This was all still fairly sub-conscious though, until maybe 5th or 6th grade when I first reckoned with my sneaking suspicion that I didn’t totally fit in. It entered my awareness watching princess movies – realizing I resonated more with the prince doing the rescuing than the princess waiting around for it. I felt angry that the princess usually seemed helpless and weak. I was old enough to realize on some level that the generation I was born into was under no control of mine, and if I had been born earlier in history I would be forced to dress and behave as the princess I was watching. But I wanted to be strong, have a grand adventure, and save the day. I wanted to run mightily through the woods, feel my muscles ripple as they carried my frame, and let my hair stream out freely behind me. I didn’t want to sit around in a castle all day with no part to play in the story other than being a pretty thing to be admired. I couldn’t understand why some girls were okay with that.
It wouldn’t be until sometime in my twenties when I was able to hold the complexity of gender and face my trauma enough to know it didn’t have to be either-or. But for years I struggled with anger around being born female because I wasn’t allowed to see any other way of being a woman. I was kept from knowing anyone else like me existed.
Following those princess-movie-epiphanies, I wondered if perhaps I wasn’t supposed to be a woman. But that didn’t make sense either. I didn’t want to BE the man. I didn’t want to LOOK like the man. I just wanted to be FREE like the man. I liked being a pretty girl, but I wanted to be pretty AND strong. I wanted to play an important role in the story and be a fearless leader and I wanted a man to fall in love with me someday. But I wanted to rescue a princess too. I wanted the admiration of women and to feel their touch. I wanted to be able to take care of another girl and guide her and love her. I admired the softness and elegance of highly feminine women and I was drawn to the strength, bravery and outspokenness of fierce women.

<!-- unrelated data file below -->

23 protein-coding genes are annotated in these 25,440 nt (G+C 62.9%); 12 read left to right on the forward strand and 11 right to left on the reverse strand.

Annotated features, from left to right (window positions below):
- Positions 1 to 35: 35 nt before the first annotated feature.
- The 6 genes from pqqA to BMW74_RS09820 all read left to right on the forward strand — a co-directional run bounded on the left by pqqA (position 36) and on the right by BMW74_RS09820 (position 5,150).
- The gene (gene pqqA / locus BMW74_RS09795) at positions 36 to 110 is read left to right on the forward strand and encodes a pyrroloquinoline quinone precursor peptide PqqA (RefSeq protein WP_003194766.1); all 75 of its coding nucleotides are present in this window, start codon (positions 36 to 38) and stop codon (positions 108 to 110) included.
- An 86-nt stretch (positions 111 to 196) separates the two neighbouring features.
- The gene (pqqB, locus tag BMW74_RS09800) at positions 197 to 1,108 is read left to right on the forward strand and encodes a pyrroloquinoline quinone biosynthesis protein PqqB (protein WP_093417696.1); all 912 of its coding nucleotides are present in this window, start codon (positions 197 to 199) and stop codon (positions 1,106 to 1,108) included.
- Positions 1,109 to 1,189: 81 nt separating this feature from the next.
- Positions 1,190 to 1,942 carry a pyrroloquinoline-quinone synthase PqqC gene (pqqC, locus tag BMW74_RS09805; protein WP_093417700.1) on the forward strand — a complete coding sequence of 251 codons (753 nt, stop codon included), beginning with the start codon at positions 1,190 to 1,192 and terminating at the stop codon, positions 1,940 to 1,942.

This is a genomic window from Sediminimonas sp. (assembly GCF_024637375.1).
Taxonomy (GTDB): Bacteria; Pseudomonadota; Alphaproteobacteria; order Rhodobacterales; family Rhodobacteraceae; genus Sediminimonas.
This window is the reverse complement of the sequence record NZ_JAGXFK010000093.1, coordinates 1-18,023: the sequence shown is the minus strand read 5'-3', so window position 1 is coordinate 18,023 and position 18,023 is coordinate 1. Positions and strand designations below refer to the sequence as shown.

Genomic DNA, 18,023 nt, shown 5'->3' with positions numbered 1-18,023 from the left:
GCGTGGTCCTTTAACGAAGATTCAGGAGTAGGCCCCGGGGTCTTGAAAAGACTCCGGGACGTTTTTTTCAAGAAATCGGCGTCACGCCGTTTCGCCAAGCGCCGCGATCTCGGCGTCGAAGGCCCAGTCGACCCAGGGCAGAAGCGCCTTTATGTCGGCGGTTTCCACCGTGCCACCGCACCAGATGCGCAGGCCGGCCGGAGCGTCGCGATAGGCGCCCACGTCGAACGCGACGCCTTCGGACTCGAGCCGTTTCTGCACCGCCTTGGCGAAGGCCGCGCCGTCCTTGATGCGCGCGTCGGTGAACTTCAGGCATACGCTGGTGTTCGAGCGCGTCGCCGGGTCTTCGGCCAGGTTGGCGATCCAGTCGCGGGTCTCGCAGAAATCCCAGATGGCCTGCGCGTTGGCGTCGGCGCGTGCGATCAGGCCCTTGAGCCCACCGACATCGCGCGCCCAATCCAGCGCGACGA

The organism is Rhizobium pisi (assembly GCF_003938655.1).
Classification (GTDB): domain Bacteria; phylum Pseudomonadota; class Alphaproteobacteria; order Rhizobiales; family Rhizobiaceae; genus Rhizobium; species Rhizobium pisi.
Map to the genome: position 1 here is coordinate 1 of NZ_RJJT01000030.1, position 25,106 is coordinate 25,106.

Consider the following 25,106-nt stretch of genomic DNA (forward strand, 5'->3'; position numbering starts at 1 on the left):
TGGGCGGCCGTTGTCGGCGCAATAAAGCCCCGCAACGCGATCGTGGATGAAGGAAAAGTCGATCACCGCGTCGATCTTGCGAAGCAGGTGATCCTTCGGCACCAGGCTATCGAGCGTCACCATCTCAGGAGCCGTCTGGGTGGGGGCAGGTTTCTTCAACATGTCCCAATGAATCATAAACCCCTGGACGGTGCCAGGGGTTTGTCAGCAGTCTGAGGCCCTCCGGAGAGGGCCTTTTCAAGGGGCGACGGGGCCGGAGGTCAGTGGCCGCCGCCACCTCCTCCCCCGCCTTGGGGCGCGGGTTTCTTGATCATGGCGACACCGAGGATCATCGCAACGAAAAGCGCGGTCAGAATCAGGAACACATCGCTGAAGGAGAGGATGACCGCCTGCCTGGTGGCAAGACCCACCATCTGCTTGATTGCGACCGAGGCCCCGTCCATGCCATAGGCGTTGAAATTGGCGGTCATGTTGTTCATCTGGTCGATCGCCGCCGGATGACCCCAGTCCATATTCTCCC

Most of these feelings were hiding in the shadows of my mind where they were rarely seen clearly.
My church didn’t have as many anti-gay sermons as some, but that’s partly because 20 years ago no one was talking as much about either gay rights or depriving them.
I do vividly remember our pastor saying once “studies have shown that gay people don’t live as long, so we are actually helping them even though they don’t like it! We want them to live longer!” He didn’t bother telling us where these “studies” came from or what the evidence was.